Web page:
What is love?
“I love chips. I’d have them with every meal.”
“I just love him so much. I can’t live without him!”
“I don’t know if I love him any more. I feel empty and distant.”
How can we use one little four letter word in such different ways? The word love trips to our lips so easily, but do we know exactly what we mean? In classical Greek, they had three words for our one.
Eros is the word they would have used about romantic love, excitement between lovers, affection, physical attraction. Phileo is the love of friendship; common interests and admiration are factors in phileo love. Agape love is love that endures even when things are difficult, when we have been let down by the one we love or feel hurt or even unloving. It’s love without expecting anything in return. It’s wanting the best for the other, not counting the cost to ourselves.
All three sorts of love can be valuable parts of marriage, but the one that empowers commitment and joy is agape, enabling us to love through difficulties, ‘for richer, for poorer, in sickness and in health, till death do us part’.
What is your love like?
What is unconditional love?
A child or grandchild reaches up their arms to give us a hug. A young man asks his sweetheart: “Will you marry me”. It’s so easy to respond in love in such situations when someone obviously loves and appreciates you.
But how about the teenager who is giving you the lip, who leaves his dirty underwear all over the bathroom floor, or the husband who comes in late each night and sits straight down in front of the television and falls asleep? They are not so easy to love, because we don’t seem to get anything back, no affection, no appreciation. We might as well be invisible. When we do get a reaction it often hurts – the critical word, disrespect. Then it can be even harder to love.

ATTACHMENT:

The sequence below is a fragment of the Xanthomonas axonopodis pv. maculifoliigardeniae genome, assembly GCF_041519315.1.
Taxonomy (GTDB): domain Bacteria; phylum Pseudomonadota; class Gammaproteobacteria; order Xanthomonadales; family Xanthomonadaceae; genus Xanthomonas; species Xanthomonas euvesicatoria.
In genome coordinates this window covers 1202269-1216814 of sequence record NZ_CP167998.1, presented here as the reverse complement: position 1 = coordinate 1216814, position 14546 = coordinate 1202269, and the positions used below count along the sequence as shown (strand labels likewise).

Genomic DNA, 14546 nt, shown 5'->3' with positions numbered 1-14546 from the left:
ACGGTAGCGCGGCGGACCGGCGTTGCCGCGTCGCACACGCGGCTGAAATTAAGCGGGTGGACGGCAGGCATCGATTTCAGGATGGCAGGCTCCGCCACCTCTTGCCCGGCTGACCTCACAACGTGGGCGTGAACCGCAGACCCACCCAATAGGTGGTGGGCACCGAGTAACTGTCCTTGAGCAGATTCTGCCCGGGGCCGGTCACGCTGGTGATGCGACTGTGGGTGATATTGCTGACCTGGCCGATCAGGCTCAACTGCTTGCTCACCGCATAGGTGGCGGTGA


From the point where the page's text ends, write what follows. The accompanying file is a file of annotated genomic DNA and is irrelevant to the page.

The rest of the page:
At times like this we don’t feel warm, romantic or loving. We often feel angry, hurt and lonely. Can we still “love” in these circumstances? Can we act with love, even when we don’t feel “loving”?
My father told me as a teenager that he would love me whatever I did, that nothing I did would stop that love. He was true to his words, despite disapproving of and being hurt by my actions and behaviour as I grew up. His words have had a big impact on my life. It has meant a lot to me to know that at least one person had a love for me, a love that was dependent not on my actions, but on his will and commitment.
Love is more than just warm romantic feelings – it is a decision we can make with our will, despite our feelings. When we see love like this, then our relationships can grow and flourish even through the difficult times. If we’re always keeping score of how well we’ve behaved to each other, or base our love on how we are feeling, then there’s little hope for a healthy relationship.
How can we love unconditionally?
So what does this decision to love involve. It involves:
- wanting what is best for the other person, as much or more than what is best for us
- forgiving them and not holding out for revenge
- accepting them warts and all, rather than trying to change them
- looking for ways to show that we care for them and value them